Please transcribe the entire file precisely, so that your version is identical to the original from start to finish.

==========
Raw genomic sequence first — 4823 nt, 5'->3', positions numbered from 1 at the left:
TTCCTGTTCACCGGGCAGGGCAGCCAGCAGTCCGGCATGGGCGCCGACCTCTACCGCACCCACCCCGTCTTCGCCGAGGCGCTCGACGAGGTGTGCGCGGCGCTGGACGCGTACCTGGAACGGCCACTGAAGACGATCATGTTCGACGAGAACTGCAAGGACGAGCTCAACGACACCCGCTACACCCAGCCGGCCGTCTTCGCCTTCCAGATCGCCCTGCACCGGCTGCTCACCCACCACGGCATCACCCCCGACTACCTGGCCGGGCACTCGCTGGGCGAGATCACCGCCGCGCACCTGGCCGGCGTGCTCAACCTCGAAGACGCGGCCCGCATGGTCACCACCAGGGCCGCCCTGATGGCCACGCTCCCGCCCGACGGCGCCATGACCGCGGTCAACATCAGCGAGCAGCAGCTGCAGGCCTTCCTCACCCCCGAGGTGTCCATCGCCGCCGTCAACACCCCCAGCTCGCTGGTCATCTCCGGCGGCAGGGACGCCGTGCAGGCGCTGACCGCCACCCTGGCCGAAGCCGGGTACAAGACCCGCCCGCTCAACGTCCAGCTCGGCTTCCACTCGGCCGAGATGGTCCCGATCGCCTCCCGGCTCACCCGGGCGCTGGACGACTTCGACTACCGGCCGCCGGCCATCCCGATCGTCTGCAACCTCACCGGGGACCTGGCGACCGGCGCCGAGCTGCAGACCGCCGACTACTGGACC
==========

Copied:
Raw genomic sequence first — 4823 nt, 5'->3', positions numbered from 1 at the left:
TTCCTGTTCACCGGGCAGGGCAGCCAGCAGTCCGGCATGGGCGCCGACCTCTACCGCACCCACCCCGTCTTCGCCGAGGCGCTCGACGAGGTGTGCGCGGCGCTGGACGCGTACCTGGAACGGCCACTGAAGACGATCATGTTCGACGAGAACTGCAAGGACGAGCTCAACGACACCCGCTACACCCAGCCGGCCGTCTTCGCCTTCCAGATCGCCCTGCACCGGCTGCTCACCCACCACGGCATCACCCCCGACTACCTGGCCGGGCACTCGCTGGGCGAGATCACCGCCGCGCACCTGGCCGGCGTGCTCAACCTCGAAGACGCGGCCCGCATGGTCACCACCAGGGCCGCCCTGATGGCCACGCTCCCGCCCGACGGCGCCATGACCGCGGTCAACATCAGCGAGCAGCAGCTGCAGGCCTTCCTCACCCCCGAGGTGTCCATCGCCGCCGTCAACACCCCCAGCTCGCTGGTCATCTCCGGCGGCAGGGACGCCGTGCAGGCGCTGACCGCCACCCTGGCCGAAGCCGGGTACAAGACCCGCCCGCTCAACGTCCAGCTCGGCTTCCACTCGGCCGAGATGGTCCCGATCGCCTCCCGGCTCACCCGGGCGCTGGACGACTTCGACTACCGGCCGCCGGCCATCCCGATCGTCTGCAACCTCACCGGGGACCTGGCGACCGGCGCCGAGCTGCAGACCGCCGACTACTGGACC